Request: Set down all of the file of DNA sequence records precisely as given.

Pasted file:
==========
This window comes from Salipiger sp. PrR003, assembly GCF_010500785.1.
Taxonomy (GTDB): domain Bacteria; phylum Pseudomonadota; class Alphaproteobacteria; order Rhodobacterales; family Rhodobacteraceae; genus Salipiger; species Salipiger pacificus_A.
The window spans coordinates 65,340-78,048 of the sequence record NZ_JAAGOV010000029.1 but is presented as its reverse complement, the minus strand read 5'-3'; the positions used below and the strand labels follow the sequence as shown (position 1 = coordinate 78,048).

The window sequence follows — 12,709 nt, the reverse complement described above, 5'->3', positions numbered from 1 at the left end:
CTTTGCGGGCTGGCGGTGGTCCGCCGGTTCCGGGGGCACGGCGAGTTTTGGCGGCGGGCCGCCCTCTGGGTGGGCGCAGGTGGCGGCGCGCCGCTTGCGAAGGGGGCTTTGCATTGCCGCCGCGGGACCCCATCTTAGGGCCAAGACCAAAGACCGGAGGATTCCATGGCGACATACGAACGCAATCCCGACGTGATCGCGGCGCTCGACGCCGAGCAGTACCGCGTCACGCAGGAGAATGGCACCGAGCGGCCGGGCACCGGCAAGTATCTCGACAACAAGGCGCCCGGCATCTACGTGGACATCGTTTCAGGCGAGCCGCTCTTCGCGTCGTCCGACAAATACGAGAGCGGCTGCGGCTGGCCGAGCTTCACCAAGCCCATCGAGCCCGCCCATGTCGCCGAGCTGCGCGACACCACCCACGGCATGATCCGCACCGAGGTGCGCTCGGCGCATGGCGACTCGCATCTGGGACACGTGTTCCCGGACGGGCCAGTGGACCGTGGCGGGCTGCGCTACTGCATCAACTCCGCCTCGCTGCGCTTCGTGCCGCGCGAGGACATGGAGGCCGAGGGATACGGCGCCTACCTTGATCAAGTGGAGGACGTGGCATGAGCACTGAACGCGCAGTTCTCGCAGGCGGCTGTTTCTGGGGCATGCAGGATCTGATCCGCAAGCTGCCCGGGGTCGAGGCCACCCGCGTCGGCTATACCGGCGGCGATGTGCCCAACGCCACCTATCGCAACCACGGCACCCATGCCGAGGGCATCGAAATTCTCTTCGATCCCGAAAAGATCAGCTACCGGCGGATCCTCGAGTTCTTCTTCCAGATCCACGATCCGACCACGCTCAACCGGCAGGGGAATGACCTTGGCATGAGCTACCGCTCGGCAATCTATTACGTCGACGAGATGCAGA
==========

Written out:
This window comes from Salipiger sp. PrR003, assembly GCF_010500785.1.
Taxonomy (GTDB): domain Bacteria; phylum Pseudomonadota; class Alphaproteobacteria; order Rhodobacterales; family Rhodobacteraceae; genus Salipiger; species Salipiger pacificus_A.
The window spans coordinates 65,340-78,048 of the sequence record NZ_JAAGOV010000029.1 but is presented as its reverse complement, the minus strand read 5'-3'; the positions used below and the strand labels follow the sequence as shown (position 1 = coordinate 78,048).

The window sequence follows — 12,709 nt, the reverse complement described above, 5'->3', positions numbered from 1 at the left end:
CTTTGCGGGCTGGCGGTGGTCCGCCGGTTCCGGGGGCACGGCGAGTTTTGGCGGCGGGCCGCCCTCTGGGTGGGCGCAGGTGGCGGCGCGCCGCTTGCGAAGGGGGCTTTGCATTGCCGCCGCGGGACCCCATCTTAGGGCCAAGACCAAAGACCGGAGGATTCCATGGCGACATACGAACGCAATCCCGACGTGATCGCGGCGCTCGACGCCGAGCAGTACCGCGTCACGCAGGAGAATGGCACCGAGCGGCCGGGCACCGGCAAGTATCTCGACAACAAGGCGCCCGGCATCTACGTGGACATCGTTTCAGGCGAGCCGCTCTTCGCGTCGTCCGACAAATACGAGAGCGGCTGCGGCTGGCCGAGCTTCACCAAGCCCATCGAGCCCGCCCATGTCGCCGAGCTGCGCGACACCACCCACGGCATGATCCGCACCGAGGTGCGCTCGGCGCATGGCGACTCGCATCTGGGACACGTGTTCCCGGACGGGCCAGTGGACCGTGGCGGGCTGCGCTACTGCATCAACTCCGCCTCGCTGCGCTTCGTGCCGCGCGAGGACATGGAGGCCGAGGGATACGGCGCCTACCTTGATCAAGTGGAGGACGTGGCATGAGCACTGAACGCGCAGTTCTCGCAGGCGGCTGTTTCTGGGGCATGCAGGATCTGATCCGCAAGCTGCCCGGGGTCGAGGCCACCCGCGTCGGCTATACCGGCGGCGATGTGCCCAACGCCACCTATCGCAACCACGGCACCCATGCCGAGGGCATCGAAATTCTCTTCGATCCCGAAAAGATCAGCTACCGGCGGATCCTCGAGTTCTTCTTCCAGATCCACGATCCGACCACGCTCAACCGGCAGGGGAATGACCTTGGCATGAGCTACCGCTCGGCAATCTATTACGTCGACGAGATGCAGA